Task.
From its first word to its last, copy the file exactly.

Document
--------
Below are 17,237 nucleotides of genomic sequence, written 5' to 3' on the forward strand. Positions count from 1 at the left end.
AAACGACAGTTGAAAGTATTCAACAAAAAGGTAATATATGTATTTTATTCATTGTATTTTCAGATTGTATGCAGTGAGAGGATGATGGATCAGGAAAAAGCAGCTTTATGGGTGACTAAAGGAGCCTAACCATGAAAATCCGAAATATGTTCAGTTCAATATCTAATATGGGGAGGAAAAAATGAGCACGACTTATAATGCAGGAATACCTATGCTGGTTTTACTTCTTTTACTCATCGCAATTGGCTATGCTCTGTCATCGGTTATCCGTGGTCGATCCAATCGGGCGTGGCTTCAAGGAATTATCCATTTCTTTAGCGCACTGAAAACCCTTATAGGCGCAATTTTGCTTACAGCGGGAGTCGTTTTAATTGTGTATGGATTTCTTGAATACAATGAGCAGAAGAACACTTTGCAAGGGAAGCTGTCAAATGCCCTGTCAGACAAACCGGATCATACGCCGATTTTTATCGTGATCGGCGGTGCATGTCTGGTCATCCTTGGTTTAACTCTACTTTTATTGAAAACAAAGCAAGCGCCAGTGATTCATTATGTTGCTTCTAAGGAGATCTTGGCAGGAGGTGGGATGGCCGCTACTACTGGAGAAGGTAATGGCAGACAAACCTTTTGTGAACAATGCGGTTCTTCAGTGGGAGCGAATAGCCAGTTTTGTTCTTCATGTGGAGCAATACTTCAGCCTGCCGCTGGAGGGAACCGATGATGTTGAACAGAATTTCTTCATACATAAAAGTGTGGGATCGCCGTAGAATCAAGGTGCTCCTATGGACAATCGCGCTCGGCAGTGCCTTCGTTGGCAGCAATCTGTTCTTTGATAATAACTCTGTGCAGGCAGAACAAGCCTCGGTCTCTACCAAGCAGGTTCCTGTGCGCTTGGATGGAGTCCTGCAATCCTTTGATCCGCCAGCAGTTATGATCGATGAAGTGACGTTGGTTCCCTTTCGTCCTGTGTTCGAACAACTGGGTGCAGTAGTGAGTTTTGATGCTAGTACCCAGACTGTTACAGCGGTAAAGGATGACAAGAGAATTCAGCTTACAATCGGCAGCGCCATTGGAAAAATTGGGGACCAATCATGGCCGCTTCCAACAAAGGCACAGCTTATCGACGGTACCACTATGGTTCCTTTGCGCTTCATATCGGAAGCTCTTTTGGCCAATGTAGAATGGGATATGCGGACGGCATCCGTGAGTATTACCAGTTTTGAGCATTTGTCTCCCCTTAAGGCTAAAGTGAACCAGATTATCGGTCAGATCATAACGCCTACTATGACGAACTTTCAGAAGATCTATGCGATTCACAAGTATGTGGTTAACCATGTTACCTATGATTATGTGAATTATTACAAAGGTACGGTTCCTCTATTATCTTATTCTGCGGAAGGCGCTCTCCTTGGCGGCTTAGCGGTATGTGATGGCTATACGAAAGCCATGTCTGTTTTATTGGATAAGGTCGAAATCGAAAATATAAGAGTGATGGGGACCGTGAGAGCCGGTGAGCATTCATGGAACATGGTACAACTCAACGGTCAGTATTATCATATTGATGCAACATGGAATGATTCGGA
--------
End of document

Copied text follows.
Below are 17,237 nucleotides of genomic sequence, written 5' to 3' on the forward strand. Positions count from 1 at the left end.
AAACGACAGTTGAAAGTATTCAACAAAAAGGTAATATATGTATTTTATTCATTGTATTTTCAGATTGTATGCAGTGAGAGGATGATGGATCAGGAAAAAGCAGCTTTATGGGTGACTAAAGGAGCCTAACCATGAAAATCCGAAATATGTTCAGTTCAATATCTAATATGGGGAGGAAAAAATGAGCACGACTTATAATGCAGGAATACCTATGCTGGTTTTACTTCTTTTACTCATCGCAATTGGCTATGCTCTGTCATCGGTTATCCGTGGTCGATCCAATCGGGCGTGGCTTCAAGGAATTATCCATTTCTTTAGCGCACTGAAAACCCTTATAGGCGCAATTTTGCTTACAGCGGGAGTCGTTTTAATTGTGTATGGATTTCTTGAATACAATGAGCAGAAGAACACTTTGCAAGGGAAGCTGTCAAATGCCCTGTCAGACAAACCGGATCATACGCCGATTTTTATCGTGATCGGCGGTGCATGTCTGGTCATCCTTGGTTTAACTCTACTTTTATTGAAAACAAAGCAAGCGCCAGTGATTCATTATGTTGCTTCTAAGGAGATCTTGGCAGGAGGTGGGATGGCCGCTACTACTGGAGAAGGTAATGGCAGACAAACCTTTTGTGAACAATGCGGTTCTTCAGTGGGAGCGAATAGCCAGTTTTGTTCTTCATGTGGAGCAATACTTCAGCCTGCCGCTGGAGGGAACCGATGATGTTGAACAGAATTTCTTCATACATAAAAGTGTGGGATCGCCGTAGAATCAAGGTGCTCCTATGGACAATCGCGCTCGGCAGTGCCTTCGTTGGCAGCAATCTGTTCTTTGATAATAACTCTGTGCAGGCAGAACAAGCCTCGGTCTCTACCAAGCAGGTTCCTGTGCGCTTGGATGGAGTCCTGCAATCCTTTGATCCGCCAGCAGTTATGATCGATGAAGTGACGTTGGTTCCCTTTCGTCCTGTGTTCGAACAACTGGGTGCAGTAGTGAGTTTTGATGCTAGTACCCAGACTGTTACAGCGGTAAAGGATGACAAGAGAATTCAGCTTACAATCGGCAGCGCCATTGGAAAAATTGGGGACCAATCATGGCCGCTTCCAACAAAGGCACAGCTTATCGACGGTACCACTATGGTTCCTTTGCGCTTCATATCGGAAGCTCTTTTGGCCAATGTAGAATGGGATATGCGGACGGCATCCGTGAGTATTACCAGTTTTGAGCATTTGTCTCCCCTTAAGGCTAAAGTGAACCAGATTATCGGTCAGATCATAACGCCTACTATGACGAACTTTCAGAAGATCTATGCGATTCACAAGTATGTGGTTAACCATGTTACCTATGATTATGTGAATTATTACAAAGGTACGGTTCCTCTATTATCTTATTCTGCGGAAGGCGCTCTCCTTGGCGGCTTAGCGGTATGTGATGGCTATACGAAAGCCATGTCTGTTTTATTGGATAAGGTCGAAATCGAAAATATAAGAGTGATGGGGACCGTGAGAGCCGGTGAGCATTCATGGAACATGGTACAACTCAACGGTCAGTATTATCATATTGATGCAACATGGAATGATTCGGA